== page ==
“Sometimes it feels like I’m the only one with this, but I’m really not” – Kaitlyn’s story

From an interview with Kaitlyn and her mum, Belinda that’s been edited.

Hi, my name is Kaitlyn, in November of 2023 I was diagnosed with Crohn’s disease. I have always had pain in my stomach, but it went undiagnosed for years. I was prescribed iron supplements, which led to a spiral of madness in my stomach. I went back and forth to and from the doctor for months and they wouldn’t do much for me – believing that my constipation wasn’t uncommon – but it kept getting worse. We kept going back because my stomach kept getting worse, and eventually we needed to go to the Emergency Department at the Royal Children’s Hospital.

At the hospital I waited for three hours in pain until we were seen and then dismissed. I was prescribed with eight satchels of Movical per day. That turned the problem into an even bigger problem. I had diarrhoea, which led to readmission in the hospital. I had tests and scopes done, which is when the medical team discovered that I had Crohn’s disease. Now I’m moving onto Infliximab. I was quite upset with the news of my diagnosis, but I was happy to find out why I was experiencing the pain in my stomach.

With school, it can be hard to go in the morning due to the amount of toilet trips I have to do. Some days, I miss the first 15 minutes of first period. Other days, I’ll miss two periods, or full days because my stomach is so bad. It really depends. I haven’t really had any trouble with my friends because of my Crohn’s disease. But some friendships have drifted apart because I haven’t been at school. I’ve had to bounce between friend groups, which is not very fun.

I do wish some people were more supportive and understanding of what I was going through. One of my really good friends told me – “I’m on my period, which is so much worse” – which was upsetting. But my other close friends are very interested in learning about what I have. They are always wanting to know what’s happening. At school, we’re learning about the body and biology, so I did a presentation about Crohn’s disease in class. When they realised why I haven’t been at school, the main response was, “okay, cool,” which sums up things.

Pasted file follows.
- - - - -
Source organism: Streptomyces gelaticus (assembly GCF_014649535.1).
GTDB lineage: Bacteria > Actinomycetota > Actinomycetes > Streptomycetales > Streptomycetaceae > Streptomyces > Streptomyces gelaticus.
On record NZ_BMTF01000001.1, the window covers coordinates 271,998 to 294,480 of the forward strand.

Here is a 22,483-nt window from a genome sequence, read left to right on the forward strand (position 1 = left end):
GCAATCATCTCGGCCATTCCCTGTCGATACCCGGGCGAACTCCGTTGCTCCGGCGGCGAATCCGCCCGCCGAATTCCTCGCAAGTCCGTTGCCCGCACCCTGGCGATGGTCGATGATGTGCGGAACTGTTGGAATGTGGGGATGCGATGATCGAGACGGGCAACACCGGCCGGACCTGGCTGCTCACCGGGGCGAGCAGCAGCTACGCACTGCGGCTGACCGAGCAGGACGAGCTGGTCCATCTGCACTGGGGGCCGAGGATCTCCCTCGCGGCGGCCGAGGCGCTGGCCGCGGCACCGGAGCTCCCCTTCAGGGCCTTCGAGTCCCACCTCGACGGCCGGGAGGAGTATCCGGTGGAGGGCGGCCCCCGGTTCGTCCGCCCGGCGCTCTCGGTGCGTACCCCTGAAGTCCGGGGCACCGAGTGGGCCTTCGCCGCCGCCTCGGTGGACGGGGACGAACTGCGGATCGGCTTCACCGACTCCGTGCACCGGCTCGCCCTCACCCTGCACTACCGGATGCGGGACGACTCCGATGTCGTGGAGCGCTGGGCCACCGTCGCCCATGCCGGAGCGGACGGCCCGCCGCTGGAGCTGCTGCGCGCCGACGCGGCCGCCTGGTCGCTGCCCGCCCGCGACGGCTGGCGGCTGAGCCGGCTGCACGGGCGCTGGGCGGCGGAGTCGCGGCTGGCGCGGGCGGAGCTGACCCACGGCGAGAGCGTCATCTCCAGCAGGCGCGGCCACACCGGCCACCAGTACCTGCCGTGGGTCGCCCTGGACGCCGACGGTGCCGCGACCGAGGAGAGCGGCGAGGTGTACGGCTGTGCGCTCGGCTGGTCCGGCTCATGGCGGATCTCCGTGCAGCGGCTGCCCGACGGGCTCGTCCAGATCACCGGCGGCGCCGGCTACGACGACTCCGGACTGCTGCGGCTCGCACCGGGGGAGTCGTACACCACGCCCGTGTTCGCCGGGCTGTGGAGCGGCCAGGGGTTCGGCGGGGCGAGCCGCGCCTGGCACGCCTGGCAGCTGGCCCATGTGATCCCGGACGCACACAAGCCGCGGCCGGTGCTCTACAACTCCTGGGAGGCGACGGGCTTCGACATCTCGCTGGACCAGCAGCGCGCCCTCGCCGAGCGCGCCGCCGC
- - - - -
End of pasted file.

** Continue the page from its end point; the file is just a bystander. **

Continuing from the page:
Regarding people I know that live with this disease, I talk to a girl called Sienna, who I met through Yep! Online (CCA’s support group for teenagers living with IBD). For instance, she shared her experience with Infliximab, which I found to be really helpful. It’s good to speak to someone my age who knows what I’ve been through, and what I’m going through. I also talk on Discord with other people who have Crohn’s disease. There aren’t many people that I know with this, but it’s nice to hear other people’s stories. Sometimes it feels like I’m the only one with this, but I’m really not. Walking outside, someone next to me might be going through the exact same thing.

I mostly talk to my mum about what I’m going through, and sometimes I talk to my friends. But I wish more people know about the amount of pain that’s involved. It’s hard to hide it, but after a while it becomes easier to hide the pain. When it gets really, really bad, I can’t hide it anymore. But when it’s just really bad, I can still try to manage it. You can’t do much anyway. Just Panadol and a heat-pack.

Belinda: From my perspective, there’s so many groups that help people with other terrible diseases. But with Crohn’s disease, there isn’t as much help. It’s harder to bring young people together to share their stories. Kaitlyn’s done a bit of this online, but if there were more opportunities for young people to talk to other people their own age, that’d be good. Especially with so many young people missing school and other activities that they enjoy, it’d be good to have more support.

Kaitlyn: I’d like more people to know more about what this disease is.

Visit here to share your own story.

Visit here to learn more about YEP! Online.